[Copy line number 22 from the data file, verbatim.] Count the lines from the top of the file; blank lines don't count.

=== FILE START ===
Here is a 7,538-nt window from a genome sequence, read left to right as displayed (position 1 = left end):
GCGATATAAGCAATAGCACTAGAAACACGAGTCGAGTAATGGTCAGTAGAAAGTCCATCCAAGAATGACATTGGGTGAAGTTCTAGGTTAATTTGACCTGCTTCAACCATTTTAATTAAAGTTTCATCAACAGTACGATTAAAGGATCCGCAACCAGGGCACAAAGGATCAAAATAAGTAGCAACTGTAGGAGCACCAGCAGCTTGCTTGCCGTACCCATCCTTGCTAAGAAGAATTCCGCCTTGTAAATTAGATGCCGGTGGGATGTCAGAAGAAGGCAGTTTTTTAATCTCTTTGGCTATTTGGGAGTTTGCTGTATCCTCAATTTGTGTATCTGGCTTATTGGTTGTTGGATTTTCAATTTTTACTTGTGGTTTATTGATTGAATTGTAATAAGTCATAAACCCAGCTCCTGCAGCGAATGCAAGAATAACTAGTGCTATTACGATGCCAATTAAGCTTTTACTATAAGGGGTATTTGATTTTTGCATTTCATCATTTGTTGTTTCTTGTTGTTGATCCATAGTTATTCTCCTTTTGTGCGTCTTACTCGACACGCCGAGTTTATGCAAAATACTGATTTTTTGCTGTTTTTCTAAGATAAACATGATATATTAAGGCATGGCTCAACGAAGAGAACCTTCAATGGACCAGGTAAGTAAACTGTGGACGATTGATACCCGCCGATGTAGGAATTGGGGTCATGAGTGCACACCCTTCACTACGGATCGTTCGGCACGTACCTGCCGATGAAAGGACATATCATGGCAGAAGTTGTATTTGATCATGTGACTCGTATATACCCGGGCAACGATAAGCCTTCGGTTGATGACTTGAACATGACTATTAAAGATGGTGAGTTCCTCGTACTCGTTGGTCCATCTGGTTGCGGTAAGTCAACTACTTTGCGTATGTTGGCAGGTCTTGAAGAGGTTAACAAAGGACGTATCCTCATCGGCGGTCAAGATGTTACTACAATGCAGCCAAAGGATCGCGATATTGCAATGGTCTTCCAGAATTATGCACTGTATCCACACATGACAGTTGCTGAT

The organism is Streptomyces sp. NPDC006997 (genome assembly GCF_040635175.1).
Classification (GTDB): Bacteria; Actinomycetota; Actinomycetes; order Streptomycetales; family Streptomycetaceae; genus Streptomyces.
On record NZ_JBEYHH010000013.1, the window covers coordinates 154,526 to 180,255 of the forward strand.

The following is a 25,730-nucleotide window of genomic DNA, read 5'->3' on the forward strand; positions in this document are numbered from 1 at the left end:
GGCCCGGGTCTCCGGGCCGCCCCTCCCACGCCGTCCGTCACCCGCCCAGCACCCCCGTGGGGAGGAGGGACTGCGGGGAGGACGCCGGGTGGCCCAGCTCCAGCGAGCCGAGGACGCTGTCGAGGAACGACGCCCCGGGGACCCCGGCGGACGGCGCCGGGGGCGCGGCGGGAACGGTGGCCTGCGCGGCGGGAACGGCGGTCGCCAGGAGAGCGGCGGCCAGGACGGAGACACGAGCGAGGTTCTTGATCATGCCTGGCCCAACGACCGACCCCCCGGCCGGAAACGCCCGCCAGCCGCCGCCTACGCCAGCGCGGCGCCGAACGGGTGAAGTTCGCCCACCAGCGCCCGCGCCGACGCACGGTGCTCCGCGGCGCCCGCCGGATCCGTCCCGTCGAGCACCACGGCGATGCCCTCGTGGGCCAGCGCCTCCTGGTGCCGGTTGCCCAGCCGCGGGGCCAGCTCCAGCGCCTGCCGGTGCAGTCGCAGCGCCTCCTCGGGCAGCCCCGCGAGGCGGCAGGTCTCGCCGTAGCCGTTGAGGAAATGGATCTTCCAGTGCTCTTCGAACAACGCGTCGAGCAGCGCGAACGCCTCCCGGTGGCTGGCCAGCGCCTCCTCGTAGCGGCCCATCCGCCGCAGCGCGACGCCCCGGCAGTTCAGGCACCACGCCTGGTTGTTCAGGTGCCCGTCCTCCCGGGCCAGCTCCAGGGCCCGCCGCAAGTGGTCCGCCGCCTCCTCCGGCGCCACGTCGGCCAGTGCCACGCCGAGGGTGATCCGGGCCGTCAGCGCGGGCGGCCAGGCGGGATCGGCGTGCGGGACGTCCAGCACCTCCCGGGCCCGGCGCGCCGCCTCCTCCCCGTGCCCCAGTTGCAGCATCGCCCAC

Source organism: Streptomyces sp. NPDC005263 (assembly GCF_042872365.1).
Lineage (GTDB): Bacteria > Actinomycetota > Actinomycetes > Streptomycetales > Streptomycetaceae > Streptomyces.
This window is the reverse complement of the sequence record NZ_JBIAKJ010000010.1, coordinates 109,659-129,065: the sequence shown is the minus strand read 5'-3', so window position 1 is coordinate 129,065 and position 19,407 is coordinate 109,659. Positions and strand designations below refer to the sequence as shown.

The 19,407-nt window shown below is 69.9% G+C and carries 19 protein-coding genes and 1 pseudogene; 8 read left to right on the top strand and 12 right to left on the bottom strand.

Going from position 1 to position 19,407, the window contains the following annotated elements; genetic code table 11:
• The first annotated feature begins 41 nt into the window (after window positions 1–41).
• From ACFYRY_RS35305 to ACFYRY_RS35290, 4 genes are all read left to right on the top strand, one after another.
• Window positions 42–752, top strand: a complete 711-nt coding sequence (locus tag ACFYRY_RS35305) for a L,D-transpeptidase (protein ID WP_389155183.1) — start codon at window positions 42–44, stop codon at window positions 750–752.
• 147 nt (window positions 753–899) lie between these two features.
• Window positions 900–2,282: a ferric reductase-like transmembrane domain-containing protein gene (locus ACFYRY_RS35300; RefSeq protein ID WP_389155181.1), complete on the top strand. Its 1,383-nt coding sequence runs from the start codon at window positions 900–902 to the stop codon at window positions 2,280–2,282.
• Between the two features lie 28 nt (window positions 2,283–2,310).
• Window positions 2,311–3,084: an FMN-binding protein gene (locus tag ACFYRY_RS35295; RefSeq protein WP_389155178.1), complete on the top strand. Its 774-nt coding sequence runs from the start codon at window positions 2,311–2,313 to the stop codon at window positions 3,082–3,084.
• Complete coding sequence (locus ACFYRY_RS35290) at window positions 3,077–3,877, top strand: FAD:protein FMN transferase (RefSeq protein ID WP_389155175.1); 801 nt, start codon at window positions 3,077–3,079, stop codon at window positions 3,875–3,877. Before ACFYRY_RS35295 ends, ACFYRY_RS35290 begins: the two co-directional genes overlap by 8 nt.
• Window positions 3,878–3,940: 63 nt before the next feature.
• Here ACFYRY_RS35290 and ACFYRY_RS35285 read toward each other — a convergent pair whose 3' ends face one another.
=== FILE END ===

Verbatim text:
• Here ACFYRY_RS35290 and ACFYRY_RS35285 read toward each other — a convergent pair whose 3' ends face one another.